Some of the details are nice. The perforated 12 o’clock marker in the alcantara wheel rim is a delight, and so is the CS moniker on the dashboard. The carbon-fiber trim looks glossy and expensive, but a tad incongruous, because there are still rear seats that could house an adult without much complaint, and other concessions to lightweighting are few. Note the metal door handles—no fabric straps here. The CS retains floor mats and ice-cool aircon. There’s even a bassy Harmon Kardon hi-fi.
You could argue that a few more M Performance bits would’ve been nice—the steering wheel complete with LED change-up lights, perhaps. Or some alloy pedals; in the dual-clutch-equipped car, you don’t even get an extended brake pedal, so left-foot braking on a track, where the M2 CS is a riot, is trickier than it need be.
Operating the tech inside, on the other hand, is a doddle. iDrive is peerless. There are proper buttons for the climate control and volume—an increasingly rare treat in expensive new German cars. For the money, there are certainly more lavish cockpits—it’s punching into the small super-sedan category, alongside the AMG C63—but the M2 CS just about holds its own. If anything, the dour dashboard is just one less distraction in this no-nonsense machine. At least it’s still got proper dials. Why aren’t these uber-clear clocks resident in every car you build, BMW?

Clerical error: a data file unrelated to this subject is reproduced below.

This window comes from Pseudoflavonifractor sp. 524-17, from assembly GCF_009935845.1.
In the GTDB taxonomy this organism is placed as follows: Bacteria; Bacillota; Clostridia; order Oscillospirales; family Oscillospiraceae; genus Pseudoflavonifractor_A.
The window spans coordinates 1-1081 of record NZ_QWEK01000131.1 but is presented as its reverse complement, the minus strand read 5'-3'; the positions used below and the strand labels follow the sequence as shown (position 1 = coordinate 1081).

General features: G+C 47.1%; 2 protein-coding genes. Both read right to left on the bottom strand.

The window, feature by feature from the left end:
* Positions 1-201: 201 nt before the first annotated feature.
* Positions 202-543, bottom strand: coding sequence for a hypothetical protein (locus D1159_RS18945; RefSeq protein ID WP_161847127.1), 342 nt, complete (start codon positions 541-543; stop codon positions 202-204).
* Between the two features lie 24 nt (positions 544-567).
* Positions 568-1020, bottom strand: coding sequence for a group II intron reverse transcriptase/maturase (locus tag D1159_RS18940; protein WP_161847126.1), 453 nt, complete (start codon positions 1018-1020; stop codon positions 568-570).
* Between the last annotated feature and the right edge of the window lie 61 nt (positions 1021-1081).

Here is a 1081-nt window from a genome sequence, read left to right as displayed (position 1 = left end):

What sort of attitude do you approach this car with? That’s what you’ve got to ask yourself. This is a great little sports car—entertaining at social road speeds, alive beneath you, but without veering into intimidation. It looks bloody spectacular when stationary, and downright evil bearing down in your mirrors or surging past you on a wave of torque with a cackling exhaust. To see the M2 CS is to want one.
If you merely view it as a stopgap between M4s, or a jumped-up Cayman GT4 rival, you’re likely to be nonplussed. Much as we love this tenacious little tyke, it’s bloody difficult to rationally argue it’s worth £75,000, even with its bespoke tri-nostril carbon hood and aero features. Only if you’re regularly hooning around a track will the CS’s superior cooling become necessary.
The chief problem is the enemy within—the utterly superb £51,000 (P3.3 million) BMW M2 Competition. Only to the most hard-core track-day goers—or badge snobs—will the CS truly warrant spending half as much again, just to get the top variant. Particularly when more than one after-sales tuner will happily wring the 40hp difference out of the Comp’s engine for a whole lot less coin...
But, if you can afford it, and you want possibly the most downright desirable product of the M Division since the semi-legendary BMW E46 M3 CSL, you’re going to love the CS. And here’s why.
It feels like a car raging against the dying of the light, enjoying one last hurrah to the max before it itself is replaced, and against the wider backdrop of hybridification and legislation cracking down on the unmitigated joy that is a little car lobbing a big engine’s lump of poke to its back wheels. BMW has been at it for a while, but it just never gets old, does it?
That said, for this money, we’d be knocking on Stuttgart’s door and asking for a two-seater for Sunday-morning smiles. The rest of the week, the sublime M2 Competition will do damn near everything almost as well.
NOTE: This article first appeared on TopGear.com. Minor edits have been made.